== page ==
In just a few days, you’ll be reading comments about how the San Diego Comic-Con is too crowded, blown up, and sold out. How there are too many poseurs and how real fans can’t get in. That it wasn’t always like this.
No, it wasn’t. When my brother, our friends, and I went for the first time in 1979 there were no star-studded movie previews, exclusive items for sale, or coverage by mainstream press. The vast majority of the floor at the El Cortez and even the old San Diego Convention Center was filled with folding tables covered with back issues and original art. Toys meant old Mego and Disney items, anime was fan-subbed “Japanimation,” and indie comics meant underground comix. As for swords & sandals and sci-fi fandom, they’ve always been around…
It’s true that most of the movie stars that make their appearances have never read a comic in their lives and a lot of the exclusive merch will just get flipped on eBay (not by Giant Robot customers, of course, who are the raddest). And it does kind of suck for the hardcore nerds who get squeezed out because of the trendiness and money to be made. Since my brother and I stopped being on the GR booth crew, we have only been able to get in through luck/the kindness of good friends who were able to purchase passes for us.
But if the Comic-Con never blew up it might be gone by now. As the cover prices of comics have risen and distro has gone more boutique–and kids’ allegiances have shifted to video games–the average age of readers has gone up and the number of readers has gone down. As mainstream comic titles were once published simply to sell Underoos, support Saturday morning cartoons, and hawk toys, they now pretty much exist to support movies and video games. These days, comics can use all the help and hype they can get. Likewise, Hollywood can use all the ideas it can get.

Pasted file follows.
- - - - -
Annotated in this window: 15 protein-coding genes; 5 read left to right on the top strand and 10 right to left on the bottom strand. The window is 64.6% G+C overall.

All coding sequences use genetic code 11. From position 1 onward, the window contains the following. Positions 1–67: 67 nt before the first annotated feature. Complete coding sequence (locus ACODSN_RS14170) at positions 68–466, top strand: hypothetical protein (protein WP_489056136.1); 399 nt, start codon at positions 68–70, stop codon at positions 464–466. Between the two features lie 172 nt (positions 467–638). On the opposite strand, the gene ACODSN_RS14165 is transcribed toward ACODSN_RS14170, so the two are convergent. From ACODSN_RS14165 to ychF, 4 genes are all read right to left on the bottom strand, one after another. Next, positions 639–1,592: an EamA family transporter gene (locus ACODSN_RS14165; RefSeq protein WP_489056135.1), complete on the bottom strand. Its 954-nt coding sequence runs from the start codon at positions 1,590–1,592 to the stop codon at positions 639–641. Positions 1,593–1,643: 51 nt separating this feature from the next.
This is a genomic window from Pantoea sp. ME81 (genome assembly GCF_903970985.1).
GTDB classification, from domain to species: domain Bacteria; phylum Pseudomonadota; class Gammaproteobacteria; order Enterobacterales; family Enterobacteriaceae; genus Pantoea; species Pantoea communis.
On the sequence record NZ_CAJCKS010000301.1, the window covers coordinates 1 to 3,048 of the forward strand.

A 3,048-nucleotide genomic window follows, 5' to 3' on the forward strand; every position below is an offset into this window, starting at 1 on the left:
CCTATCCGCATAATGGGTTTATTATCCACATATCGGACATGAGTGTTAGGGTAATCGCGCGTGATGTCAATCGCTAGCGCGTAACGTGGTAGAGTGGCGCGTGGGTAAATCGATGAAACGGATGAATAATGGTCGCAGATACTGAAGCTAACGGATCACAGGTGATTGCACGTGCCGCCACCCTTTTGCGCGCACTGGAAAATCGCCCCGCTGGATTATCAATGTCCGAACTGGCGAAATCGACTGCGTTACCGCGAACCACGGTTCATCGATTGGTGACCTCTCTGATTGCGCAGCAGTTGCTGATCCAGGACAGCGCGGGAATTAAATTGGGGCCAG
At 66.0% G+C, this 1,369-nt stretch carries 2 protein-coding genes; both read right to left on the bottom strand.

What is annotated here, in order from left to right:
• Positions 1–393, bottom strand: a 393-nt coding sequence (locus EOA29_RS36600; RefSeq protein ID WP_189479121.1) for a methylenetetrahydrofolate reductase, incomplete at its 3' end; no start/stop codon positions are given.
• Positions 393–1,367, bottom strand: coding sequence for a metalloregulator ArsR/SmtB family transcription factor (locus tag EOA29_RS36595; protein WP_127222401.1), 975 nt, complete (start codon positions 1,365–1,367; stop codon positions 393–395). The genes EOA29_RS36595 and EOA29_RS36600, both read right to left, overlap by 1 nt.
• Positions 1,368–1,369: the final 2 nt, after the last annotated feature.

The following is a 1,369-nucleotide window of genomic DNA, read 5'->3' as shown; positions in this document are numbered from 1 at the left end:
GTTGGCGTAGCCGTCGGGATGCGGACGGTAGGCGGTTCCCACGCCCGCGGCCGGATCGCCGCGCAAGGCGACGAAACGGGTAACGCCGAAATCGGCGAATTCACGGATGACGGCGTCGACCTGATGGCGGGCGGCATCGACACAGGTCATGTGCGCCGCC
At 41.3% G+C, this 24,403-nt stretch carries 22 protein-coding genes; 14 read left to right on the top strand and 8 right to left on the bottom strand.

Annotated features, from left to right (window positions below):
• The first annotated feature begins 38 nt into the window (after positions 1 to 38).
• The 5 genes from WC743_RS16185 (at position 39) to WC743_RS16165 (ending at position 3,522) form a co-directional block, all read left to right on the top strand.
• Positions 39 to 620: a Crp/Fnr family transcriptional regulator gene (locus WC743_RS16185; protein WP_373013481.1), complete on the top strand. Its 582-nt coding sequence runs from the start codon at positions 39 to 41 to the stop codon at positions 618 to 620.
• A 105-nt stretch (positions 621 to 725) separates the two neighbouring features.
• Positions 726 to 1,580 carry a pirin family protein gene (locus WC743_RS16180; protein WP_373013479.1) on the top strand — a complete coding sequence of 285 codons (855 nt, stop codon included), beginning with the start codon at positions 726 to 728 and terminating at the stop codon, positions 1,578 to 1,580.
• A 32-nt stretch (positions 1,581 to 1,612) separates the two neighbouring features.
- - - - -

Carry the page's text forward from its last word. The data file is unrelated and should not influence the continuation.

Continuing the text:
That doesn’t mean that every single genre flick or campy TV show should be presented at Comic-Con. (Ahem, Glee?) But teen vampire movies, TV shows about spies and superheroes, and zombie shows on cable–why not?
Seriously, I went for just one day last year and enjoyed the same sorts of panels and appearances that I enjoyed before Comic-Con ever sold out or “sold out”: Pee-Wee Herman, Los Bros Hernandez, Brian Ralph and friends from all over the place doing rad things… Everything is still there if you are willing to worm your way past the giveaway lines.
And even if it’s not the best convention (let alone era) for collectors of comics, no one can argue that this isn’t the golden age of cosplay. Yikes!
See you on Wednesday.